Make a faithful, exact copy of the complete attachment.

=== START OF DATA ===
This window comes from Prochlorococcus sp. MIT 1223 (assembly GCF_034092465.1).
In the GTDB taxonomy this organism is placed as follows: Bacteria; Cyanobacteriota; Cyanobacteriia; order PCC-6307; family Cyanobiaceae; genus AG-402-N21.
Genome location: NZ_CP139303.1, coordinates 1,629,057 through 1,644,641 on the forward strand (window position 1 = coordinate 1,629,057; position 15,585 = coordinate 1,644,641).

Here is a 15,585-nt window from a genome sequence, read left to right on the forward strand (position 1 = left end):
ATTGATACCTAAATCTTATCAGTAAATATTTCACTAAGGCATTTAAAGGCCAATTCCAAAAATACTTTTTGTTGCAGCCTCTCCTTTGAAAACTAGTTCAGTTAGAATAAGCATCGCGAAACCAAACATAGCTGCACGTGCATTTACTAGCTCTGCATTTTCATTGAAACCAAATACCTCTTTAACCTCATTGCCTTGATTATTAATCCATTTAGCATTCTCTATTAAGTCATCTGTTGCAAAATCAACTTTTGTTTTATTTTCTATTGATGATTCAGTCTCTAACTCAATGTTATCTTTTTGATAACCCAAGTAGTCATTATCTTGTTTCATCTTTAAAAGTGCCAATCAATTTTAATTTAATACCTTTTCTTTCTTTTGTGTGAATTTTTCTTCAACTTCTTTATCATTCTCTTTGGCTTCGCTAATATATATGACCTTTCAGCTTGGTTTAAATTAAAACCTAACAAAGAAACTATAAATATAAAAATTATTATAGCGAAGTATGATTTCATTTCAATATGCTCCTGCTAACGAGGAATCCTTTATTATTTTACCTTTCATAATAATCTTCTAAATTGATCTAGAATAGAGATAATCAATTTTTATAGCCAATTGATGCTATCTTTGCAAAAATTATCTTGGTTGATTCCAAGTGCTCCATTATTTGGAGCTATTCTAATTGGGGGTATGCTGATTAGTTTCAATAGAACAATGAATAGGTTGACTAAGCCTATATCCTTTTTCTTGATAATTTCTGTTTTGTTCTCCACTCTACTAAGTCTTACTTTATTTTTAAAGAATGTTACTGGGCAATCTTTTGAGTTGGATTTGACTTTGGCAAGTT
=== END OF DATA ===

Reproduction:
This window comes from Prochlorococcus sp. MIT 1223 (assembly GCF_034092465.1).
In the GTDB taxonomy this organism is placed as follows: Bacteria; Cyanobacteriota; Cyanobacteriia; order PCC-6307; family Cyanobiaceae; genus AG-402-N21.
Genome location: NZ_CP139303.1, coordinates 1,629,057 through 1,644,641 on the forward strand (window position 1 = coordinate 1,629,057; position 15,585 = coordinate 1,644,641).

Here is a 15,585-nt window from a genome sequence, read left to right on the forward strand (position 1 = left end):
ATTGATACCTAAATCTTATCAGTAAATATTTCACTAAGGCATTTAAAGGCCAATTCCAAAAATACTTTTTGTTGCAGCCTCTCCTTTGAAAACTAGTTCAGTTAGAATAAGCATCGCGAAACCAAACATAGCTGCACGTGCATTTACTAGCTCTGCATTTTCATTGAAACCAAATACCTCTTTAACCTCATTGCCTTGATTATTAATCCATTTAGCATTCTCTATTAAGTCATCTGTTGCAAAATCAACTTTTGTTTTATTTTCTATTGATGATTCAGTCTCTAACTCAATGTTATCTTTTTGATAACCCAAGTAGTCATTATCTTGTTTCATCTTTAAAAGTGCCAATCAATTTTAATTTAATACCTTTTCTTTCTTTTGTGTGAATTTTTCTTCAACTTCTTTATCATTCTCTTTGGCTTCGCTAATATATATGACCTTTCAGCTTGGTTTAAATTAAAACCTAACAAAGAAACTATAAATATAAAAATTATTATAGCGAAGTATGATTTCATTTCAATATGCTCCTGCTAACGAGGAATCCTTTATTATTTTACCTTTCATAATAATCTTCTAAATTGATCTAGAATAGAGATAATCAATTTTTATAGCCAATTGATGCTATCTTTGCAAAAATTATCTTGGTTGATTCCAAGTGCTCCATTATTTGGAGCTATTCTAATTGGGGGTATGCTGATTAGTTTCAATAGAACAATGAATAGGTTGACTAAGCCTATATCCTTTTTCTTGATAATTTCTGTTTTGTTCTCCACTCTACTAAGTCTTACTTTATTTTTAAAGAATGTTACTGGGCAATCTTTTGAGTTGGATTTGACTTTGGCAAGTT